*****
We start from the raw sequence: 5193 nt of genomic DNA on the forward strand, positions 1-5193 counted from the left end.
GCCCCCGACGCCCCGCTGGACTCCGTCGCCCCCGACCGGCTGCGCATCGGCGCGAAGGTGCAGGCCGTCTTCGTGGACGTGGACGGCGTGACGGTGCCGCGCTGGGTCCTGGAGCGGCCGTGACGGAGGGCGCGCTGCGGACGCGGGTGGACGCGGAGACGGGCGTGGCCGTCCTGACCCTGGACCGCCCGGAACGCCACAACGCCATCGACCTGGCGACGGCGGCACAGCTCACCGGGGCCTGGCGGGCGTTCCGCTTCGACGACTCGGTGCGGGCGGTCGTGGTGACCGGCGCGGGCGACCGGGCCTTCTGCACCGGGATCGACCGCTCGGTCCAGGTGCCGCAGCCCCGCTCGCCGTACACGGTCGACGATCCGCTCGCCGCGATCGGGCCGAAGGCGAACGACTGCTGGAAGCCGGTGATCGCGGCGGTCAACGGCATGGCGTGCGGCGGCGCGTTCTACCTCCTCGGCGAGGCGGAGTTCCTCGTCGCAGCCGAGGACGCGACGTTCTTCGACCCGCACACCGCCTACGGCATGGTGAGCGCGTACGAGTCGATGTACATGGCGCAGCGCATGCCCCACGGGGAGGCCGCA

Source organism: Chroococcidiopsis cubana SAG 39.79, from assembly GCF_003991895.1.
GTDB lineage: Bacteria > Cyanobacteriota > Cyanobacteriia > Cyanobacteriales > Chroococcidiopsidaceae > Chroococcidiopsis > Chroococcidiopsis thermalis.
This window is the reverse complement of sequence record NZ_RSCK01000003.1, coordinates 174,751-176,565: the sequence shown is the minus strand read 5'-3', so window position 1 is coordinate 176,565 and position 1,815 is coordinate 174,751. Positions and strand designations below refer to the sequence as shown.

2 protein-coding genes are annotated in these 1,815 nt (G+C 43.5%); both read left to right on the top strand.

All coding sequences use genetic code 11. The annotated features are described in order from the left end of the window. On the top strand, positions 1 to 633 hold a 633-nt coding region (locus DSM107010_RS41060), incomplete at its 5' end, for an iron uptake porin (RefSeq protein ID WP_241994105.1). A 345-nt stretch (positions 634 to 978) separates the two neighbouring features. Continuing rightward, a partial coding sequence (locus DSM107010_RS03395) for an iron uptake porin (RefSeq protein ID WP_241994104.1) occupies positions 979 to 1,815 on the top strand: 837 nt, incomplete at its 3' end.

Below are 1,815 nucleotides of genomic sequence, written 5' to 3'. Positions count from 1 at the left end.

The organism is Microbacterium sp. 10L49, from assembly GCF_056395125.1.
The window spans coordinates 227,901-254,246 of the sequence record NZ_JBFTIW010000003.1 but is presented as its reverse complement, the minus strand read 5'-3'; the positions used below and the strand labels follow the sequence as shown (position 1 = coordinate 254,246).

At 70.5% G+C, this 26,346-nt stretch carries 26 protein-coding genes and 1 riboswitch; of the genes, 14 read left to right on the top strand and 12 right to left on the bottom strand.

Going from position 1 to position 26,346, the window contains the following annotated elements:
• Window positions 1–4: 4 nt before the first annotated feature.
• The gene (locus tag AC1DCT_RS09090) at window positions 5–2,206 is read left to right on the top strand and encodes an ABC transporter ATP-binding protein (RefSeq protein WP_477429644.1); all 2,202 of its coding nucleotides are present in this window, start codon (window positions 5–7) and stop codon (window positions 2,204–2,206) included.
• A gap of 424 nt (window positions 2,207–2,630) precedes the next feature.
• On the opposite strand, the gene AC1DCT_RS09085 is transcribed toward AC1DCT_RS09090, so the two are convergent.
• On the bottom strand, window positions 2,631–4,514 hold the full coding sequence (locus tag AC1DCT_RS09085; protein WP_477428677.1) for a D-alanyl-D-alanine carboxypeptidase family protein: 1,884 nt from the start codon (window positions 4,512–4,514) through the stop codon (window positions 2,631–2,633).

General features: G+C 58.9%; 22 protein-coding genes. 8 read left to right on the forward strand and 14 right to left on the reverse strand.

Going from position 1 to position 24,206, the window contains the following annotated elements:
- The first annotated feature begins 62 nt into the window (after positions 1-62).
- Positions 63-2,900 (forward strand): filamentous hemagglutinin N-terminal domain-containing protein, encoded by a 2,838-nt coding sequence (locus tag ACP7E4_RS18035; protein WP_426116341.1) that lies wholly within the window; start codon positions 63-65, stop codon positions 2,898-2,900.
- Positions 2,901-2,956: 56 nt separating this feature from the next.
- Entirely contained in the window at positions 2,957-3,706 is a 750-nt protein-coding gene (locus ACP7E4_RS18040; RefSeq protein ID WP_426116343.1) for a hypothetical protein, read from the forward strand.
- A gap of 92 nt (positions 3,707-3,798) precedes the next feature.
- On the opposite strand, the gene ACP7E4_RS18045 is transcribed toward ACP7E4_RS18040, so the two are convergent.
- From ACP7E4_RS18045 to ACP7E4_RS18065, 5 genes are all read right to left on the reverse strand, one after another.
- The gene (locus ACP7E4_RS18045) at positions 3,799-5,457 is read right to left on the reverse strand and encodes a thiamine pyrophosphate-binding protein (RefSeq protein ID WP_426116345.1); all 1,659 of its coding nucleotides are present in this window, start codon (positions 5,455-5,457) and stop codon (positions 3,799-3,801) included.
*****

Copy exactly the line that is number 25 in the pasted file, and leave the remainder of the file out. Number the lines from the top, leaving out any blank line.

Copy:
- On the opposite strand, the gene ACP7E4_RS18045 is transcribed toward ACP7E4_RS18040, so the two are convergent.